Matching Orders

The process of entering identical orders of buy and sell simultaneously to encourage trading in that particular security

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What is Matching Orders?

Matching orders refers to the process of entering identical orders of buy and sell simultaneously to encourage trading in that particular security.

Matching Orders

When an investor wants to buy a certain quantity of security and another investor seeks to sell a similar quantity of that security at a similar price, the orders of both the investors match, and hence a transaction is processed. A matching orders system is the means through which buy orders are matched with sell orders to carry out trading of securities.

Before, matching of orders was completed offline by brokers. The process of matching orders took place over face-to-face interactions in open auctions. The electronic matching system was introduced in the 1980s in the U.S., and the Chicago Stock Exchange (then known as the Mid-West Stock Exchange) was the first in the world to execute orders electronically.

The process of matching orders became fully automated in 2010.


  • Matching orders refers to the process of entering buy and sell orders simultaneously to facilitate the trading of the security.
  • In modern exchange markets, buy and sell orders are matched electronically.
  • Many algorithms are available for matching buy and sell orders. However, the First-In-First-Out (FIFO) and Pro-Rata algorithms are the most widely used matching order algorithms.

Process of Matching Orders

Matching orders is primarily the responsibility of market specialists and liquidity providers in the market. Matching occurs when buy and sell orders submitted for the same stock or security are close in terms of time and price.

The buy and sell orders are believed to be compatible if the buy order’s maximum price exceeds or equals the sell order’s minimum price. The compatible buy and sell orders are then prioritized using computerized systems for matching.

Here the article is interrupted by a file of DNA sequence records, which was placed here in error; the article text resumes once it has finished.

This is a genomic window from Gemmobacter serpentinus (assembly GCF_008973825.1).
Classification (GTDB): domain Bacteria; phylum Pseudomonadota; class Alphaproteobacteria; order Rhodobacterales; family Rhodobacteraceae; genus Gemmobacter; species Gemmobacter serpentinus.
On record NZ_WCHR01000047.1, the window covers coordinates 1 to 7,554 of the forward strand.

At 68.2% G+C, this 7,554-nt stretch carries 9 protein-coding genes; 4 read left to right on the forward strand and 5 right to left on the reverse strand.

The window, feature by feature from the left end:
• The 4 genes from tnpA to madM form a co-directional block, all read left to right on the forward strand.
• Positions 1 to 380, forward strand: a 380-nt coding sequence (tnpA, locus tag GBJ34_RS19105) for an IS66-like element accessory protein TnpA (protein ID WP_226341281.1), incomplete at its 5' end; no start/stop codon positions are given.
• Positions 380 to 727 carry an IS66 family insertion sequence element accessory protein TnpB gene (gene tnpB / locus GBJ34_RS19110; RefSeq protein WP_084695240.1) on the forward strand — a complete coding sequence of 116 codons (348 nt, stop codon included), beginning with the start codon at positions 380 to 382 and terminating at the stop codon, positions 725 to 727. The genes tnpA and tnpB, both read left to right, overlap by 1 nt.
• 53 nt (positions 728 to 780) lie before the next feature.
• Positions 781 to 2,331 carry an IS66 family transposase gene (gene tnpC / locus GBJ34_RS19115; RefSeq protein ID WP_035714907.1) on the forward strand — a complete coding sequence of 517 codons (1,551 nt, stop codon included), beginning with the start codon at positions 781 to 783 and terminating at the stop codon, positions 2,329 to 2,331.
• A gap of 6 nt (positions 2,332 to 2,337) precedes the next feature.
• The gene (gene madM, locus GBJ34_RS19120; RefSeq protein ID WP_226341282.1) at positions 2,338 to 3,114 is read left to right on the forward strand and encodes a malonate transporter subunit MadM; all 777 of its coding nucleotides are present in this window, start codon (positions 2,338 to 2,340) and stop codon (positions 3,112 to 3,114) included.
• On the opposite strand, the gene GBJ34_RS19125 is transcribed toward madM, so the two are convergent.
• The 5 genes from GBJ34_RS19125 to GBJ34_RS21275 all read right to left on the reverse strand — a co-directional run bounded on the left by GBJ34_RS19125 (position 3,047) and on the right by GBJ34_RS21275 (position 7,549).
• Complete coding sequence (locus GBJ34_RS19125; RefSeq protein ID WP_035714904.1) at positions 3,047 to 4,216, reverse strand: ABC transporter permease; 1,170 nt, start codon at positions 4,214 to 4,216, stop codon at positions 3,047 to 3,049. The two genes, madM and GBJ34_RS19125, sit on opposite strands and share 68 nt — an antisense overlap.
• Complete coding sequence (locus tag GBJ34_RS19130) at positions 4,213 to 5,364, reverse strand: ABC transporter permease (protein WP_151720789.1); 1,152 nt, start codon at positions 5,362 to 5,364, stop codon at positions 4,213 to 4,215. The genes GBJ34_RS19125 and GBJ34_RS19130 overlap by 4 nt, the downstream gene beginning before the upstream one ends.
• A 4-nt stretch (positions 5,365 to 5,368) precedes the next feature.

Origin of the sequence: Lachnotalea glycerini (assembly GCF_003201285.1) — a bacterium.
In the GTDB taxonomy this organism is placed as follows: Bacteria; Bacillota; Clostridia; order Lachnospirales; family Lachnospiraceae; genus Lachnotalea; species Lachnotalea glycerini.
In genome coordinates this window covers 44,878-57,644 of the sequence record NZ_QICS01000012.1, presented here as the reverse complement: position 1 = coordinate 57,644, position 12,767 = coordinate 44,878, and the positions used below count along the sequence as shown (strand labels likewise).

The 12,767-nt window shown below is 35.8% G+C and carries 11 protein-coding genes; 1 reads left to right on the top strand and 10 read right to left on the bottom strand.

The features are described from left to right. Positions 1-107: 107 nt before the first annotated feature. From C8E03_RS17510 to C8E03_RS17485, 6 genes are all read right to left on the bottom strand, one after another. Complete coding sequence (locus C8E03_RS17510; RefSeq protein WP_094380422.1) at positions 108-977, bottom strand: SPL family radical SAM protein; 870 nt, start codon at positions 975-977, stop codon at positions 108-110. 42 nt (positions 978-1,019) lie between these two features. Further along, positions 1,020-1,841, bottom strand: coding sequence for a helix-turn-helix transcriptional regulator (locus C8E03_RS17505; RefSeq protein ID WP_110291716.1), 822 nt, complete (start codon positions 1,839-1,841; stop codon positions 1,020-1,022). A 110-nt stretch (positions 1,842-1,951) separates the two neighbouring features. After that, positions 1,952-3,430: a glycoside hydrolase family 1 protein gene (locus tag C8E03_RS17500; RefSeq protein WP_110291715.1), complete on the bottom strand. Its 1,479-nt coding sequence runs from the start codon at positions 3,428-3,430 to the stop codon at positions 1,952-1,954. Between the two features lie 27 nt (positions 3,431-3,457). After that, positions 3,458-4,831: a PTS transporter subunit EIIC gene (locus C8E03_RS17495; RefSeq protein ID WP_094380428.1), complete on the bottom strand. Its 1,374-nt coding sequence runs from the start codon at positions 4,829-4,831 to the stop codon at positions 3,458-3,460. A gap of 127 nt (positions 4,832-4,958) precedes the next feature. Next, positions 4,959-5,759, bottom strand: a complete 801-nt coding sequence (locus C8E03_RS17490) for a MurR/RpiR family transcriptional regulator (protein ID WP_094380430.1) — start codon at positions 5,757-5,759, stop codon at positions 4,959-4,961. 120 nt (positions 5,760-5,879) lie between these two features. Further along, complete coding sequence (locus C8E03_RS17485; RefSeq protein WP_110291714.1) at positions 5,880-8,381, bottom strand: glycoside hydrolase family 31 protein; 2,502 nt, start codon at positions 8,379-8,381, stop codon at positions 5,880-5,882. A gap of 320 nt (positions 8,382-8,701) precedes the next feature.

Accuracy and swiftness are critical in modern-day exchanges. Investors actively trading in exchange markets seek ways to tackle the inefficiencies of the trade market. If the matching orders system lags, buyers and sellers may carry out trades at lower prices than ideal trade prices; thus, it may result in losses to the investors.

In addition, the matching order system should be efficient so that buyers and sellers benefit equally, and the volume of orders is maximized.

Matching Orders Algorithms

Electronic exchange is an important part of trading and affects the efficiency of the securities market. There are different algorithms available for matching orders; however, choosing an appropriate algorithm is crucial for the trading system.

First-In-First-Out (FIFO) and Pro-Rata are the two most common algorithms used for matching orders.

1. First-in-First-Out (FIFO)

FIFO is also known as a price-time algorithm. According to the FIFO algorithm, buy orders take priority in the order of price and time. Then, buy orders with the same maximum price are prioritized based on the time of bid, and priority is given to the first buy order. It is automatically prioritized over the buy orders at lower prices.

For example, a buy order for 300 shares of a security at $50 per share is followed by another buy order of 100 shares of the same security at a similar price.

According to the FIFO algorithm, the total 300 shares buy order will be matched to sell orders. There can be more than one sell order. After the 300 shares buy order is matched, the 100 shares buy order matching will start.

2. Pro-Rata

A system using the Pro-Rata algorithm also gives priority to the highest-priced buy order. However, buy orders with the same highest price are matched in proportion to each order size.

For example, buy orders of 300 shares and 100 shares of the same security are active in the system. At the same time, a compatible sell order of 300 shares becomes active. The sell order will not be able to fulfill both the buy orders.

The Pro-Rata algorithm will match 225 shares to the 300-share buy order and 75 shares to the 100-share buy order. Hence, both buy orders are partially filled. Here, the Pro-Rata algorithm fills 75% of both buy orders.

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